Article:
Here’s the boy with whom you may find the most commonality, as you are of a similar age: he was born in 2017, my first year of high school. Writing for so many years, I always assumed the reader and listener to be myself, or sometimes my curious mother would desperately ask to read my work. Until in the first year of high school, I found my most intimate reader: my Chinese teacher. He’s a really busy guy, a head teacher and at the same time an administrator. But every week, he read every single word in our weekly journal and wrote some comments. I was excited to open the notebook every week when he returned it: gently holding it with my two arms and walking towards a secret corner, leaning forward, like opening a letter from a long-time friend I hadn’t seen in ages, unfamiliar but intimate; page by page, I read to the end of my writing, the page where there might be a comment, curious and strained; my eyes sparkled, zoomed, anticipated; my heart nearly stopped; word by word, approval, obsession, appreciation, in his dignified and bold hand.
Once, I wrote an autobiography of my experience in the student union election. Hesitation, worries, unwillingness, uncertainties, hopes, determination, earnestness, belief, success, pouring into a seven-page work. My teacher wrote, “I have read every word you wrote, congratulations! I’m moved by your braveness and determination. Enjoy your life in this wonderful school!” Yes, just these few words gave me so much power to keep doing the journal for three years, because I knew it had a purpose.
Finally, my writing had more value, for my audience, my fans. I thought more carefully about the topics, the tactics, and the structures. I kept asking myself, “How can I be more persuasive? How can my audience find this more interesting? How can they understand my experience or my thoughts?” I turned more attention to social events, to commenting on recent affairs, to giving my own opinion, and forming my perspectives.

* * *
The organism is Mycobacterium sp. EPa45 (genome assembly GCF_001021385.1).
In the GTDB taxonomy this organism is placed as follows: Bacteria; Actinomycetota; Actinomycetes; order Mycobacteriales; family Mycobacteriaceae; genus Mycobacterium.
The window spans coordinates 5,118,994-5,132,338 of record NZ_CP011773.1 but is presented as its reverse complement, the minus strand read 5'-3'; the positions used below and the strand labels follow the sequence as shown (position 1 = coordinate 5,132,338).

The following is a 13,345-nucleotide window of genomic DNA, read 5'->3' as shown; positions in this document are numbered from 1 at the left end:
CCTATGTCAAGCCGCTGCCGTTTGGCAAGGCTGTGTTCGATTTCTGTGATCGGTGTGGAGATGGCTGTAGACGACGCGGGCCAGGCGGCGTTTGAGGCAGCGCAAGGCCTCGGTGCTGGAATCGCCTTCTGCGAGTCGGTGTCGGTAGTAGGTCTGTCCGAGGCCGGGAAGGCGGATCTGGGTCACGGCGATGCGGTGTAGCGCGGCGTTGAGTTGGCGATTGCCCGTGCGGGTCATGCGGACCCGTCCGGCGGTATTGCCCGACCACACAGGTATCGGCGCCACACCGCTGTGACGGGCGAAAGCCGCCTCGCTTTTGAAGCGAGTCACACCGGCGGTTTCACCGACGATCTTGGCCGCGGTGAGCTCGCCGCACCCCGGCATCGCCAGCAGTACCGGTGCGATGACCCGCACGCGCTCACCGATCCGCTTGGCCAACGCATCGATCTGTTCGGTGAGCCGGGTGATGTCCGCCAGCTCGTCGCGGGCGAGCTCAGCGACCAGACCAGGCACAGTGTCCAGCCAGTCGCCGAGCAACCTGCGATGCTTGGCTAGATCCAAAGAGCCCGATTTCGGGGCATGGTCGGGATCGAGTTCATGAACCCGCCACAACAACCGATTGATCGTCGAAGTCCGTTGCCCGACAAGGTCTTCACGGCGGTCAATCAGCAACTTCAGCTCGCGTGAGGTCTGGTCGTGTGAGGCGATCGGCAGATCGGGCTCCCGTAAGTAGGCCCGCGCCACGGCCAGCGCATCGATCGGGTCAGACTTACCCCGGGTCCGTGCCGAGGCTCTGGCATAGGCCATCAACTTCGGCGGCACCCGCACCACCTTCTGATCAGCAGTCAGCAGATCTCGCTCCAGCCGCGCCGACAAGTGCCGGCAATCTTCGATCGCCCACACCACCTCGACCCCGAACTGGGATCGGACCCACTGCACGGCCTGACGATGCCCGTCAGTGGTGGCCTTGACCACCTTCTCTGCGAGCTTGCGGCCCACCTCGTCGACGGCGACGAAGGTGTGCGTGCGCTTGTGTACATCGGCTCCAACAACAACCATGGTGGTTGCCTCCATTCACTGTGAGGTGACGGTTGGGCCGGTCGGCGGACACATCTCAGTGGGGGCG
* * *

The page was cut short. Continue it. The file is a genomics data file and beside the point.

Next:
In the last week of school, l saw this line on the blackboard: Chinese homework—the last weekly journal. I nearly froze, bumped into my friend’s shoulder. The most glorious age in my heart was over; I used the most formal way I could think of to end it. I wrote, trembled, like signing the most important document in my life, “This is probably the last time for you to read my words; hope you have enjoyed everything, all my trivial but delicate thoughts. It’s a pity that you can no longer be my listener, but I promise to keep writing as a habit. To live, and to write.” In response, my teacher wrote, “You never know. Publish a book in the future! I will always be your reader.”
Daily Daydream, you need to know how lucky you are. Containing the combination of your brothers and sisters, you are nearly perfect in my heart. You will be Thoreau’s Walden in an unadorned style; you will be To the Lighthouse by Virginia Woolf with stream of consciousness, a journey in time and space; you will be Mark Twain’s The Art of Lying with dramatic transitions and endings. Every time, when I sit in front of you, typing and mediating, I feel the freedom of writing, of expressing. I hear your breathing, deep and steady, the feast of dust in the beam of light, the sound of the current running through the charging wire, the discordant running of the gears in the sandalwood clock. In this unfettered freedom, I have you, quietly listening to me: three o’clock in the morning waiting for the meteor shower, six o’clock with me in the bouncing drizzle, ten in the morning, three in the afternoon, twelve o’clock surrounded by the sonata composed by crickets…… You have heard the cry of every cell in my body, the laugh from every atom: we are one, indivisible one.
I have to say that I feel so lucky to meet you. Enriching you gives me comfort and tranquility I have never felt before. Thank you, and I hope it’s not too late to say, “Welcome to my life!”
See you tonight.